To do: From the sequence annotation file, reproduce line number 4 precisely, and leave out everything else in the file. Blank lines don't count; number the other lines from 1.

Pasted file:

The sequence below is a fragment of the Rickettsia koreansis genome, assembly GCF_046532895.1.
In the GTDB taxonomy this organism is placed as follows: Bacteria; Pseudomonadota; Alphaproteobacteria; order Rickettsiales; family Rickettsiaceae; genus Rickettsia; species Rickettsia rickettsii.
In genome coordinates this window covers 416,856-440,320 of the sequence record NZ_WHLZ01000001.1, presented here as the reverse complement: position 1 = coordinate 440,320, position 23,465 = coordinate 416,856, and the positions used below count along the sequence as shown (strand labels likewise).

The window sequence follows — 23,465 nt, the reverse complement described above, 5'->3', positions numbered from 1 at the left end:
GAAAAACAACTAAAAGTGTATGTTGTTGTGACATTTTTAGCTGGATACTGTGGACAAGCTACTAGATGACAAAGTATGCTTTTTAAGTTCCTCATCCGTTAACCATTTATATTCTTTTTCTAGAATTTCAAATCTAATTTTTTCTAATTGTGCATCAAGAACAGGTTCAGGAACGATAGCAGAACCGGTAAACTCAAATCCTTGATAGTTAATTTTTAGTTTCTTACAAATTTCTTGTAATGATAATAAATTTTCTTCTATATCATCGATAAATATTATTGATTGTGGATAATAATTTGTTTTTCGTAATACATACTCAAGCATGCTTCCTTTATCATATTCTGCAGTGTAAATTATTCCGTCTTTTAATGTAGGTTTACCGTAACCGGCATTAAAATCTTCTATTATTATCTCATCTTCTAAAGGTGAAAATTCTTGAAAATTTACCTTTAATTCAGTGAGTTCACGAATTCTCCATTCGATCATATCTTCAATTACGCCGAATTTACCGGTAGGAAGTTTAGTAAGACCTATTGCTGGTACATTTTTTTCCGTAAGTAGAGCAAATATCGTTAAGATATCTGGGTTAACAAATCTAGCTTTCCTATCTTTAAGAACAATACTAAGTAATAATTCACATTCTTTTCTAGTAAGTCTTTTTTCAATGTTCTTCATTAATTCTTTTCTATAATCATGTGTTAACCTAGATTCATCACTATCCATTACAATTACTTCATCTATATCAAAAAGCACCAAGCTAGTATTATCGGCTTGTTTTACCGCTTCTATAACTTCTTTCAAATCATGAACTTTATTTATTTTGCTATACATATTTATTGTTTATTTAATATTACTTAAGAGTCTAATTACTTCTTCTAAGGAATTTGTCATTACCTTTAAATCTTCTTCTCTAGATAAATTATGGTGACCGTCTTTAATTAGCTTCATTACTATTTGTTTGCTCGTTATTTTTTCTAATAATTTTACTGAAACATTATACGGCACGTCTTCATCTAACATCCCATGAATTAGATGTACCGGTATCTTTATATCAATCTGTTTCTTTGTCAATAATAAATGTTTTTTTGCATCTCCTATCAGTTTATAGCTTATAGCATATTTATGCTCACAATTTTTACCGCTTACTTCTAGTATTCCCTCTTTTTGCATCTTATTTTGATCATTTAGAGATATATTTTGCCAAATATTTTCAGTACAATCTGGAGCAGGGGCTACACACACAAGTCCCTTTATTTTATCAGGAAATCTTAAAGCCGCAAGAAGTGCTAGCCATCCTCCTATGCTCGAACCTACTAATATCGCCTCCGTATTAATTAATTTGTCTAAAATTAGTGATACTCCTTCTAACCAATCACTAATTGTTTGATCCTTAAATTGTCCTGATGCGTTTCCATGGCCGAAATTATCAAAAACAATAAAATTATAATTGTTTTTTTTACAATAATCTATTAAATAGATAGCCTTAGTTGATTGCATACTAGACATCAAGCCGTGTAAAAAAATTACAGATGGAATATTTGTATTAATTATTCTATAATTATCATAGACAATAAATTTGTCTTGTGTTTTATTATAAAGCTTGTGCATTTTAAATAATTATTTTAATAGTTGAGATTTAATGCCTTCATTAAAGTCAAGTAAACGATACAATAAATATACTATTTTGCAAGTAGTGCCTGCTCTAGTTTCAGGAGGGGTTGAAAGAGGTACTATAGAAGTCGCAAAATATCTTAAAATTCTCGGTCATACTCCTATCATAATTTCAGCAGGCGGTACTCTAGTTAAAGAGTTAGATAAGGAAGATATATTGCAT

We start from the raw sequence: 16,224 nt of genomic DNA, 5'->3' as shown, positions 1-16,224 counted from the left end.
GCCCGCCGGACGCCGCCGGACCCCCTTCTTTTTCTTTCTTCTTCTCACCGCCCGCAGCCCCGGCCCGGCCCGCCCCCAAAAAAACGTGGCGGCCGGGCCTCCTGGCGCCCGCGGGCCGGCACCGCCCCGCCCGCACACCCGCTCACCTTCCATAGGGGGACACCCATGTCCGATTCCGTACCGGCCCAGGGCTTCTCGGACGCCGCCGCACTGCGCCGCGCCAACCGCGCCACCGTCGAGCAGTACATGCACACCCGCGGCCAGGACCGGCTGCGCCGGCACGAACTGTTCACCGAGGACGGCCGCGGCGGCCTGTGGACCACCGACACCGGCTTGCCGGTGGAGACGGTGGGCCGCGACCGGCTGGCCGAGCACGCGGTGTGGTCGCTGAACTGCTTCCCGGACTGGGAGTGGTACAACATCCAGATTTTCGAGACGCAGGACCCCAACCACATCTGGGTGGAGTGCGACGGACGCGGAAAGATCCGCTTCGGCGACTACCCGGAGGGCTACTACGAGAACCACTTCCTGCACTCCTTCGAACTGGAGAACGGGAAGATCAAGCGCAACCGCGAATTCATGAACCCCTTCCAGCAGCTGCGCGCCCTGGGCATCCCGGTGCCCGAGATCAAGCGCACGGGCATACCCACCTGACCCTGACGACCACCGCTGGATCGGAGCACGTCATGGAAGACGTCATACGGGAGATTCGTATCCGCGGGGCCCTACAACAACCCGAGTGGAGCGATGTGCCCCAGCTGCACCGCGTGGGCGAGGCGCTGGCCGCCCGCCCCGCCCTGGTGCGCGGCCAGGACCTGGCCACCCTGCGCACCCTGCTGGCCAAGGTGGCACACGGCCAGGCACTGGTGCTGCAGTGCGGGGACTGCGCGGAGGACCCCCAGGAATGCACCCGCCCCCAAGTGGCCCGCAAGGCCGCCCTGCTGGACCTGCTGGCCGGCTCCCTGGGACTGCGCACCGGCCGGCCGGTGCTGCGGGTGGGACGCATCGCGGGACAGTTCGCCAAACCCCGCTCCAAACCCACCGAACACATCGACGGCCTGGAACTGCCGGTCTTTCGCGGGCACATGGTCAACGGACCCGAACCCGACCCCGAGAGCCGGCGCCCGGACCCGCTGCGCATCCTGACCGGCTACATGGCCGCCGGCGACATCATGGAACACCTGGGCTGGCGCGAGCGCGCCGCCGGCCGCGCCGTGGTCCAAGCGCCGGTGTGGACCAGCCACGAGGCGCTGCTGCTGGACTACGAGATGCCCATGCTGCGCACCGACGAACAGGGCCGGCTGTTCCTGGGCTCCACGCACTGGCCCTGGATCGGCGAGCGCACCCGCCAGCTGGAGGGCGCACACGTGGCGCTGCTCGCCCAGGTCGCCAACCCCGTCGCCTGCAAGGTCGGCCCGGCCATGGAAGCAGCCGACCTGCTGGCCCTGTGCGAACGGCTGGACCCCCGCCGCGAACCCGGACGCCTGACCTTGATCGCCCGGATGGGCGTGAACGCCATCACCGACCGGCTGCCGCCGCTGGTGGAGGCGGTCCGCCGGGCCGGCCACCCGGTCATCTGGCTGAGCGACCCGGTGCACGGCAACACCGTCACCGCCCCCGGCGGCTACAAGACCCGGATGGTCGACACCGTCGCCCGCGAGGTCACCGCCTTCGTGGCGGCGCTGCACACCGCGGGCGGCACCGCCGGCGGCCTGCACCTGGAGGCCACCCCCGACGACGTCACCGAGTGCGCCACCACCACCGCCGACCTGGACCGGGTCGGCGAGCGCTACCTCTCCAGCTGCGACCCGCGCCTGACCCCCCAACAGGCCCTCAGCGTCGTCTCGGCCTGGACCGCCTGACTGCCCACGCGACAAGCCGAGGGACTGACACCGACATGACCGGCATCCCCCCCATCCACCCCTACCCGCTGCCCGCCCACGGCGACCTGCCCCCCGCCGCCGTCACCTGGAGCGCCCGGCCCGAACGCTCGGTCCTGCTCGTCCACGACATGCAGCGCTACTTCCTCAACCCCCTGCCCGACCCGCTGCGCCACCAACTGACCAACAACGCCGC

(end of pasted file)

The window sequence follows — 23,465 nt, the reverse complement described above, 5'->3', positions numbered from 1 at the left end: